As an example of this, I offer you Steve. For his own reasons, which include a radical, exciting and current branding shift in his filmmaking journey, Steve has asked me not to list his real name or his films, but was extremely enthusiastic when I suggested using his story for this blog.

Steve was a cinematographer who had worked on a number of short films in Chicago and Austin. He became well embedded in Austin’s burgeoning, yet increasingly competitive film scene. Steve had developed a stellar reputation in the community as a reliable workhorse known to never complain and not be combative to a director’s vision. That was his brand. The one he had cultivated.

Meet Steve’s Film

Emboldened by the constant creativity surrounding him, Steve began writing with a goal toward filming his own content. He bunkered down and wrote three scripts: a feature and two shorts. He fell in love with the feature — a musical set on the streets and suburbs of Chicago. But Steve was wise enough to realize that few if any would back what would be a (relatively) expensive, high degree of difficulty feature, targeting a niche audience and from a first time director (no matter how awesome his cinematography reel).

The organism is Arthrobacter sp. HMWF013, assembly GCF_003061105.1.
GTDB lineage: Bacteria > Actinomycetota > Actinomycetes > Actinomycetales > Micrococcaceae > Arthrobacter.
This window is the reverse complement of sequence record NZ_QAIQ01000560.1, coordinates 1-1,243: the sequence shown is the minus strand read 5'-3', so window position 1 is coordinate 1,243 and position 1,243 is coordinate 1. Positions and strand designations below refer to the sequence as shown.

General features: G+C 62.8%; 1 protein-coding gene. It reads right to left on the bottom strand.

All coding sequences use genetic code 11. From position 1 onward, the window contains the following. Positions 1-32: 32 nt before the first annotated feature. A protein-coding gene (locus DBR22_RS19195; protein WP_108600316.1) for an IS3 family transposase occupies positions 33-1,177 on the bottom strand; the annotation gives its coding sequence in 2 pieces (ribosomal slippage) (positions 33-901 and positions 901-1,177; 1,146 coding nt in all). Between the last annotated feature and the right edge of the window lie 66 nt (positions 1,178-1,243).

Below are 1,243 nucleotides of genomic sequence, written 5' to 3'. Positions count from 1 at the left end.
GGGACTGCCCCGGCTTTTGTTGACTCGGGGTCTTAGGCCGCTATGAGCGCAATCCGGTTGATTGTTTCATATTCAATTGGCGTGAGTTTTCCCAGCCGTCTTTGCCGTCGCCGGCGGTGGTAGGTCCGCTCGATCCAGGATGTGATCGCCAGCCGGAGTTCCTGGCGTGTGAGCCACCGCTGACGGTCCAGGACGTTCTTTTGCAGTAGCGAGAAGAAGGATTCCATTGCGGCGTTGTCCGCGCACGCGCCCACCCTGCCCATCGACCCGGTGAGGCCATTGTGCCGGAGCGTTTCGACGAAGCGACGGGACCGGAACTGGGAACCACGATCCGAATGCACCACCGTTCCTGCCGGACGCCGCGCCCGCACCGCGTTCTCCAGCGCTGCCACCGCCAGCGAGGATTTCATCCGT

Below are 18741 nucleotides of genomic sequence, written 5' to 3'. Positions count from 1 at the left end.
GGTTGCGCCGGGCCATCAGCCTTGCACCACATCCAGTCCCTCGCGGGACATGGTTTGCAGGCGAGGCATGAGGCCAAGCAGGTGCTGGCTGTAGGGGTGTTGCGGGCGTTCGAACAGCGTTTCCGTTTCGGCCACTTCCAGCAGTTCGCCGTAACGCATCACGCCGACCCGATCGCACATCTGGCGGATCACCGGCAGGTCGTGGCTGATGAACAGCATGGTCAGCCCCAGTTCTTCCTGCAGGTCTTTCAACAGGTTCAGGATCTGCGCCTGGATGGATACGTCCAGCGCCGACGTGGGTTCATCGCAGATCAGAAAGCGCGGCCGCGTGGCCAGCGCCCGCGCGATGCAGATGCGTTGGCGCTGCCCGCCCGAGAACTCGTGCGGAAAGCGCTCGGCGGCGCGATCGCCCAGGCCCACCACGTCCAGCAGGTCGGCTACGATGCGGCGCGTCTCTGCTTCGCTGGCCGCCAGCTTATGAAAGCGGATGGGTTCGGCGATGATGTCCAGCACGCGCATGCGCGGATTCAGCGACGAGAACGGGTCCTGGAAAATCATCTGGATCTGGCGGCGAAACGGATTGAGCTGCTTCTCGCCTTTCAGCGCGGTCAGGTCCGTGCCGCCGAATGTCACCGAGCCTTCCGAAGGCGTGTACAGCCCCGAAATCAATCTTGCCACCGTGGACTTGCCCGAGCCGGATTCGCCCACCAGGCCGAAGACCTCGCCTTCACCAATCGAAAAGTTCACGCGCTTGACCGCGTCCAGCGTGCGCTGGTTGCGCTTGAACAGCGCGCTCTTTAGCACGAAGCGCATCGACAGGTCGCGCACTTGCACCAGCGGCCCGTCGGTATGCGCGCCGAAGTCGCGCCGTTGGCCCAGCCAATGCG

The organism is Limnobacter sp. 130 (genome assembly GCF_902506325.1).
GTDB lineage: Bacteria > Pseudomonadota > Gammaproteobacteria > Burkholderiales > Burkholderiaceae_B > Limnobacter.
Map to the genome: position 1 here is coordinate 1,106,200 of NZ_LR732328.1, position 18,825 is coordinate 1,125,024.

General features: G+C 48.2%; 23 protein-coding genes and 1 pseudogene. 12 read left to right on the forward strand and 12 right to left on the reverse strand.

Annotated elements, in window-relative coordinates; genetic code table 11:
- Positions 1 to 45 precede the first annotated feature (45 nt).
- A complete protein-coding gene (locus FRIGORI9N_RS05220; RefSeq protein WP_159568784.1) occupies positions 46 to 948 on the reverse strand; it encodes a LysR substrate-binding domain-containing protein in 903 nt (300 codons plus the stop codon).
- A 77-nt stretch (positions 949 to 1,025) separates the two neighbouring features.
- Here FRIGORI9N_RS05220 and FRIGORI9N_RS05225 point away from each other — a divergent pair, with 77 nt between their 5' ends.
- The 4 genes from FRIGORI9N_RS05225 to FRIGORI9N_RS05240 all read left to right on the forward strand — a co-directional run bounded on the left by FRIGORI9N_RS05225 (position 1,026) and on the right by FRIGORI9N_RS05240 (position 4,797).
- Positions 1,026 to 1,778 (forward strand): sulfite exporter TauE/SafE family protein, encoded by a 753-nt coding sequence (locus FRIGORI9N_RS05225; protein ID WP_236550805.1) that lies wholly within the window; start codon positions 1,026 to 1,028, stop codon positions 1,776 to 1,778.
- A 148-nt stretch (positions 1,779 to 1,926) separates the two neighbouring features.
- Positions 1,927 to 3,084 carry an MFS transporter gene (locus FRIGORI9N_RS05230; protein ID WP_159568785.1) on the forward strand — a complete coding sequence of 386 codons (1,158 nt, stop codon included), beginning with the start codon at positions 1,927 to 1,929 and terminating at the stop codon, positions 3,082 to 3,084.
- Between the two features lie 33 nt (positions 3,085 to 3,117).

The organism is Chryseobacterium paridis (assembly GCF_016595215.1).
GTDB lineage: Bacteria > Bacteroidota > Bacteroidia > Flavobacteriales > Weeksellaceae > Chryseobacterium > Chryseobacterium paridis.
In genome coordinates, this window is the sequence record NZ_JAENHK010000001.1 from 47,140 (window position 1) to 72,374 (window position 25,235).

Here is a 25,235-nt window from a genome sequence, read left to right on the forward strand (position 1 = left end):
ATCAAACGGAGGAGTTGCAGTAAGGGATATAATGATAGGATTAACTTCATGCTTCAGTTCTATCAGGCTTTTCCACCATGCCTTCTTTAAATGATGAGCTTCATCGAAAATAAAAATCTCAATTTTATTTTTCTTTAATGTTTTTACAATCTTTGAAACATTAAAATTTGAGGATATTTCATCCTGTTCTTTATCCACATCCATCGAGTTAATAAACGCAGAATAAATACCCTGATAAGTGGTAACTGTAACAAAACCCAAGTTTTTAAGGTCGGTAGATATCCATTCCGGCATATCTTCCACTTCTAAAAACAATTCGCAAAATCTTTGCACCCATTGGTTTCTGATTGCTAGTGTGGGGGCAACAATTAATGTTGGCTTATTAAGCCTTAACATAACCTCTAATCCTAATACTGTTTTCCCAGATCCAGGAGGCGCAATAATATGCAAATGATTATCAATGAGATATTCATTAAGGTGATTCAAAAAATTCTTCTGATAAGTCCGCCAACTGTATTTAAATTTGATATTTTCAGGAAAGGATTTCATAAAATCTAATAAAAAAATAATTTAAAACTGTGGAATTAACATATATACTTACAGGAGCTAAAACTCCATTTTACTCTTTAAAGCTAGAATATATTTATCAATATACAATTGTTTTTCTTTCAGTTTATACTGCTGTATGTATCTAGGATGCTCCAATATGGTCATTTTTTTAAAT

So Steve turned his attention to his short scripts. One was a smaller, edgier piece about a teenager with various anxiety orders who may or may not be committing acts of violence — are these acts real, or is he losing his mind — against those diagnosing him.